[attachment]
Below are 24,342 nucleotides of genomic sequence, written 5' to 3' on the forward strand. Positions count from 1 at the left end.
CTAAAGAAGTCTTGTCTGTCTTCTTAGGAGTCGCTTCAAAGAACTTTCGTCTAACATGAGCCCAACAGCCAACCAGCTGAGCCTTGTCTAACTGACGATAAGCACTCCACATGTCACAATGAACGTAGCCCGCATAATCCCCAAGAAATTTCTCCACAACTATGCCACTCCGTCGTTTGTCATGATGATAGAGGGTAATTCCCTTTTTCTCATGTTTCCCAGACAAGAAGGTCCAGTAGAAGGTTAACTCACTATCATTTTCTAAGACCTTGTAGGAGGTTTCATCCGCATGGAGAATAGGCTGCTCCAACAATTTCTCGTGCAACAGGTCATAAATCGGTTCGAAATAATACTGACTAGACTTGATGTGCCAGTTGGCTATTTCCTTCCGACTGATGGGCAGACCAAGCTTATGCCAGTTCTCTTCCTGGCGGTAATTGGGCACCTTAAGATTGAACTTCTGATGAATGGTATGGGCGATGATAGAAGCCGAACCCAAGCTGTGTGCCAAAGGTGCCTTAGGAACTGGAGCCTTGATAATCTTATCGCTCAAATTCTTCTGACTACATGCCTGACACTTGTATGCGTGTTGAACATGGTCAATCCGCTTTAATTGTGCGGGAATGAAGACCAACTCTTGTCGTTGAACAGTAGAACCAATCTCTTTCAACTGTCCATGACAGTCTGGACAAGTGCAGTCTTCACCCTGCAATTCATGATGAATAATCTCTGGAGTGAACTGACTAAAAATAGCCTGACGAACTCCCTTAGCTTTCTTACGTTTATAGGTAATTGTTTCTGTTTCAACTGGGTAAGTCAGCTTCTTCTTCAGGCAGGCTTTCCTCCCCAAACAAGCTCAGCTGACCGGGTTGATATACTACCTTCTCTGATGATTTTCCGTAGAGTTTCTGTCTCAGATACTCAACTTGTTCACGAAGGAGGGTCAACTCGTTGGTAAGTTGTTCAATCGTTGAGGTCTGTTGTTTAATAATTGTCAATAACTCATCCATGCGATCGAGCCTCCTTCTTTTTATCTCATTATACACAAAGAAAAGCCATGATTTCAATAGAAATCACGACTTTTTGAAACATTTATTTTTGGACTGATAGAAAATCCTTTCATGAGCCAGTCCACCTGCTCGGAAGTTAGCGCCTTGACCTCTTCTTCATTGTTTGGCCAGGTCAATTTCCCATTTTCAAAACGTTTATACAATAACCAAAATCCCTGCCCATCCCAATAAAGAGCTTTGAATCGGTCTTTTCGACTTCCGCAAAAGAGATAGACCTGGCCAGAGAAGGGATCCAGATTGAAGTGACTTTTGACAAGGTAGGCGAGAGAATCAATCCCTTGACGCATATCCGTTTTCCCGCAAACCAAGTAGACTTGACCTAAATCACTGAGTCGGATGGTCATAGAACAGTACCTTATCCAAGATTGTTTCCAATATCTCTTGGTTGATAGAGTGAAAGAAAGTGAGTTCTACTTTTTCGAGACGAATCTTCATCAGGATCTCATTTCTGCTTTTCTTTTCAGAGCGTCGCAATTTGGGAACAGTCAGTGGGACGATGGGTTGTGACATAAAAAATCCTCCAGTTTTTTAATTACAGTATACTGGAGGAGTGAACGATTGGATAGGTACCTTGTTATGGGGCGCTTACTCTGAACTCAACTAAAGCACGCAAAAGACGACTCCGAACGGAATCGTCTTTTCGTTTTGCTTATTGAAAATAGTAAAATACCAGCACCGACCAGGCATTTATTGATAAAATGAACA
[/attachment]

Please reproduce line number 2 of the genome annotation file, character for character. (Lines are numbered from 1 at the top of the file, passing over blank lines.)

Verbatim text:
CTAAAGAAGTCTTGTCTGTCTTCTTAGGAGTCGCTTCAAAGAACTTTCGTCTAACATGAGCCCAACAGCCAACCAGCTGAGCCTTGTCTAACTGACGATAAGCACTCCACATGTCACAATGAACGTAGCCCGCATAATCCCCAAGAAATTTCTCCACAACTATGCCACTCCGTCGTTTGTCATGATGATAGAGGGTAATTCCCTTTTTCTCATGTTTCCCAGACAAGAAGGTCCAGTAGAAGGTTAACTCACTATCATTTTCTAAGACCTTGTAGGAGGTTTCATCCGCATGGAGAATAGGCTGCTCCAACAATTTCTCGTGCAACAGGTCATAAATCGGTTCGAAATAATACTGACTAGACTTGATGTGCCAGTTGGCTATTTCCTTCCGACTGATGGGCAGACCAAGCTTATGCCAGTTCTCTTCCTGGCGGTAATTGGGCACCTTAAGATTGAACTTCTGATGAATGGTATGGGCGATGATAGAAGCCGAACCCAAGCTGTGTGCCAAAGGTGCCTTAGGAACTGGAGCCTTGATAATCTTATCGCTCAAATTCTTCTGACTACATGCCTGACACTTGTATGCGTGTTGAACATGGTCAATCCGCTTTAATTGTGCGGGAATGAAGACCAACTCTTGTCGTTGAACAGTAGAACCAATCTCTTTCAACTGTCCATGACAGTCTGGACAAGTGCAGTCTTCACCCTGCAATTCATGATGAATAATCTCTGGAGTGAACTGACTAAAAATAGCCTGACGAACTCCCTTAGCTTTCTTACGTTTATAGGTAATTGTTTCTGTTTCAACTGGGTAAGTCAGCTTCTTCTTCAGGCAGGCTTTCCTCCCCAAACAAGCTCAGCTGACCGGGTTGATATACTACCTTCTCTGATGATTTTCCGTAGAGTTTCTGTCTCAGATACTCAACTTGTTCACGAAGGAGGGTCAACTCGTTGGTAAGTTGTTCAATCGTTGAGGTCTGTTGTTTAATAATTGTCAATAACTCATCCATGCGATCGAGCCTCCTTCTTTTTATCTCATTATACACAAAGAAAAGCCATGATTTCAATAGAAATCACGACTTTTTGAAACATTTATTTTTGGACTGATAGAAAATCCTTTCATGAGCCAGTCCACCTGCTCGGAAGTTAGCGCCTTGACCTCTTCTTCATTGTTTGGCCAGGTCAATTTCCCATTTTCAAAACGTTTATACAATAACCAAAATCCCTGCCCATCCCAATAAAGAGCTTTGAATCGGTCTTTTCGACTTCCGCAAAAGAGATAGACCTGGCCAGAGAAGGGATCCAGATTGAAGTGACTTTTGACAAGGTAGGCGAGAGAATCAATCCCTTGACGCATATCCGTTTTCCCGCAAACCAAGTAGACTTGACCTAAATCACTGAGTCGGATGGTCATAGAACAGTACCTTATCCAAGATTGTTTCCAATATCTCTTGGTTGATAGAGTGAAAGAAAGTGAGTTCTACTTTTTCGAGACGAATCTTCATCAGGATCTCATTTCTGCTTTTCTTTTCAGAGCGTCGCAATTTGGGAACAGTCAGTGGGACGATGGGTTGTGACATAAAAAATCCTCCAGTTTTTTAATTACAGTATACTGGAGGAGTGAACGATTGGATAGGTACCTTGTTATGGGGCGCTTACTCTGAACTCAACTAAAGCACGCAAAAGACGACTCCGAACGGAATCGTCTTTTCGTTTTGCTTATTGAAAATAGTAAAATACCAGCACCGACCAGGCATTTATTGATAAAATGAACA